Saturday, 6 January 2007

Thermodynamics and Evolution

The ID in the United Kingdom blog has an interesting post that includes Andy Macintosh's comments about the laws of thermodynamics and their relevance to the creation/evolution debate. Some argue that the second law of thermodynamics is irrelevant to the creation/evolution debate because the earth is not a closed system; energy is being continually pumped into it by the sun. However, as Andy points out, energy alone is not sufficient to produce new information. Here's an extract from the quote:

The reason of course why this subject of origins will not go away is that there is a scientific case, whether Dawkins likes it or not, which is a challenge to the neo-Darwinian attempts to explain life in terms of common descent. It is a straightforward case of testable science versus the modern evolutionary ‘just-so’ story telling. Scientists like myself who believe in Creation have no problem with natural selection. It is simply the natural equivalent of artificial selection. But natural selection has no power to create new functional structures. It does not increase information and does not build machines which are not there already (either fully developed or in embryonic form).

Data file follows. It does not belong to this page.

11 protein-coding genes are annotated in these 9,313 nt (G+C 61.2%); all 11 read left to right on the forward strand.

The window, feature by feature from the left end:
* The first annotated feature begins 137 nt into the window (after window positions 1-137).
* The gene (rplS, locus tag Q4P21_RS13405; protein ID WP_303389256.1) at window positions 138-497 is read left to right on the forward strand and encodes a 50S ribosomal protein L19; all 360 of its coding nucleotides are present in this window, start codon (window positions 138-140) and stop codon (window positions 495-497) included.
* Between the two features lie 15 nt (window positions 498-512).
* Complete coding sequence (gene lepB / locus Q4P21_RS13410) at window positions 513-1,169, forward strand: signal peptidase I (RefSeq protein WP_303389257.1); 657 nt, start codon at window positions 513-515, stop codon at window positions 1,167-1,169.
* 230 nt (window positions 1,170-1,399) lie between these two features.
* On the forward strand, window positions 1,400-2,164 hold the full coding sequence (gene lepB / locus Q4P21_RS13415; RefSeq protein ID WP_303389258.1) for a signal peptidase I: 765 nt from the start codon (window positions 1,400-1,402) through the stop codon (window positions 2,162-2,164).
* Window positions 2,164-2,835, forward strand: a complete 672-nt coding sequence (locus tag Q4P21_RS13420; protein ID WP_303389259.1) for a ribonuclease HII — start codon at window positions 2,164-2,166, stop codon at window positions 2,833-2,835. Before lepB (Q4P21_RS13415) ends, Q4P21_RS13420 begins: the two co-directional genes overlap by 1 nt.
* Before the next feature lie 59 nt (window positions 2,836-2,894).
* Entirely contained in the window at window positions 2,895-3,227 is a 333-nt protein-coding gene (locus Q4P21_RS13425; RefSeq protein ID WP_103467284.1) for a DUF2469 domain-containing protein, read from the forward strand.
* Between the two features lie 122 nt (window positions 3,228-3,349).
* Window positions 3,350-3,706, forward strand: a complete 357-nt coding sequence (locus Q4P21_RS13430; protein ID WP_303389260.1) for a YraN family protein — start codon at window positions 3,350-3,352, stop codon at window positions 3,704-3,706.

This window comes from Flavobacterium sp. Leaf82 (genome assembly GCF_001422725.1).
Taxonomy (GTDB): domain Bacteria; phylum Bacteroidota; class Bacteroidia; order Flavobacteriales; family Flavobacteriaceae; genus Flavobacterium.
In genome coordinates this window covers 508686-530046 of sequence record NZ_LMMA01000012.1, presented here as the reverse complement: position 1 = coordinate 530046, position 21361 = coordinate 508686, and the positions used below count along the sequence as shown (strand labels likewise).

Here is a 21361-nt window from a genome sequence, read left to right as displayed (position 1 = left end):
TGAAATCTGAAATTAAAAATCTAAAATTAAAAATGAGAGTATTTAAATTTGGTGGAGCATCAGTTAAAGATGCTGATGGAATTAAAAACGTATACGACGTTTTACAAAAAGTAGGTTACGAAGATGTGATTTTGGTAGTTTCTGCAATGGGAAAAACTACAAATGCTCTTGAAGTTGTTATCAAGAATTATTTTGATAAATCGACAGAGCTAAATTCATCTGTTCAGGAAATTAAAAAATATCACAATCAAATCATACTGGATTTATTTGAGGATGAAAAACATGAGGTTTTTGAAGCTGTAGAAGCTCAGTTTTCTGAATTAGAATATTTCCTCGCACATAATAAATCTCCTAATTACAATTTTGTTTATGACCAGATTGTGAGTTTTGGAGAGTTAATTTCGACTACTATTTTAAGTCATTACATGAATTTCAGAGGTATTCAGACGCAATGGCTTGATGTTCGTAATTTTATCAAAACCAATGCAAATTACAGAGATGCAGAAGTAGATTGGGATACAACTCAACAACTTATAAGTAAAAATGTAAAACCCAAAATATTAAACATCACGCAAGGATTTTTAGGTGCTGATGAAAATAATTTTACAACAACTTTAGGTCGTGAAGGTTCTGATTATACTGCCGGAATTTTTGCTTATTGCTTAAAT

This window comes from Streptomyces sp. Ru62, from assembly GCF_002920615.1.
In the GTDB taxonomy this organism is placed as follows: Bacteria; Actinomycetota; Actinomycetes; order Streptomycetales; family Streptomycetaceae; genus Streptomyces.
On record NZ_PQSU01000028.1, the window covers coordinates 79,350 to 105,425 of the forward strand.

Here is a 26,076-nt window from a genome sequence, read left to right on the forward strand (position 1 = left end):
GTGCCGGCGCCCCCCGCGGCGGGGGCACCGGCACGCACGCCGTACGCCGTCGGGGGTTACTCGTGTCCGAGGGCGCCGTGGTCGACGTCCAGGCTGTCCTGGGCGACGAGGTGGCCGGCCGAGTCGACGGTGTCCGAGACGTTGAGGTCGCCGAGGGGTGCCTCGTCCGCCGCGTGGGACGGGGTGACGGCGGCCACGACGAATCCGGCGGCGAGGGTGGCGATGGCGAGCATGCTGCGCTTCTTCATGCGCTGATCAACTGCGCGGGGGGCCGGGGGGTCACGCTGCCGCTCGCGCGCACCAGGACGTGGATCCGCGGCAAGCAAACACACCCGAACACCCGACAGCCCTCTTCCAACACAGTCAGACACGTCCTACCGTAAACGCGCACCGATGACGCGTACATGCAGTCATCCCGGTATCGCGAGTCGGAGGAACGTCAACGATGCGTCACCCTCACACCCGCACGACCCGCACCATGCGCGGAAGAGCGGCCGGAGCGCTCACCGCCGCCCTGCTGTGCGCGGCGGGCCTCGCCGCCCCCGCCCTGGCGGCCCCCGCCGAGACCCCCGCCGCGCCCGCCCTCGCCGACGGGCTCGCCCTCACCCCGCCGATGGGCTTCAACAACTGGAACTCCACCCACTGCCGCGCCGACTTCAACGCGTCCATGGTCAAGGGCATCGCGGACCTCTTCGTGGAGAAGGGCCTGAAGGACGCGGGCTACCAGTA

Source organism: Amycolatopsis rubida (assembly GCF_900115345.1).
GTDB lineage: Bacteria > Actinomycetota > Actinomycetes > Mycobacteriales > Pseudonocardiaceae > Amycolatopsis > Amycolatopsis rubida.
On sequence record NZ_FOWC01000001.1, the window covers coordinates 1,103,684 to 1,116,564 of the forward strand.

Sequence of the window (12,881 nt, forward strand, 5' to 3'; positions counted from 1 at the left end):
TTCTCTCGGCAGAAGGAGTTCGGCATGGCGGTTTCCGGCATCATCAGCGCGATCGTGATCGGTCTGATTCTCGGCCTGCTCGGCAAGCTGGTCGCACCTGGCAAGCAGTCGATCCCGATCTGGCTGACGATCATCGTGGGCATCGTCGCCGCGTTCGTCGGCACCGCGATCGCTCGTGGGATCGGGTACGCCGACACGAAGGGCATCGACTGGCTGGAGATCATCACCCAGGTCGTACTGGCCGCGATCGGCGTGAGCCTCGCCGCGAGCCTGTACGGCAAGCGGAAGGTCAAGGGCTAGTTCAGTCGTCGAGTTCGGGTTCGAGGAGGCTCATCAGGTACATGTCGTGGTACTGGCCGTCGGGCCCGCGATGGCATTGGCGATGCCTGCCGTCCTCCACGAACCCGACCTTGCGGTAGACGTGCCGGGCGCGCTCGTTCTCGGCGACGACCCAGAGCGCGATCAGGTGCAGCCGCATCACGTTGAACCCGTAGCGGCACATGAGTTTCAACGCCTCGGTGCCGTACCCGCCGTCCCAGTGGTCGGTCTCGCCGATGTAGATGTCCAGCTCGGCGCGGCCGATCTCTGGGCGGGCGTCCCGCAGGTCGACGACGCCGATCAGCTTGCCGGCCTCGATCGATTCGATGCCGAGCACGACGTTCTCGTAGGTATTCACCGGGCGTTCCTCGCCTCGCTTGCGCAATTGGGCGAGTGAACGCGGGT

The principles of thermodynamics even in open systems do not allow a new function using raised free energy levels to be achieved without new machinery. And new machines are not made by simply adding energy to existing machines. This was the point at issue in the programme of Dec 10th. Intelligence is needed.

And this thesis is falsifiable. If anyone was to take an existing chemical machine and produce a different chemical machine which was not there before (either as a sub part or latently coded for in the DNA template) then this argument would have been falsified. No one has ever achieved this.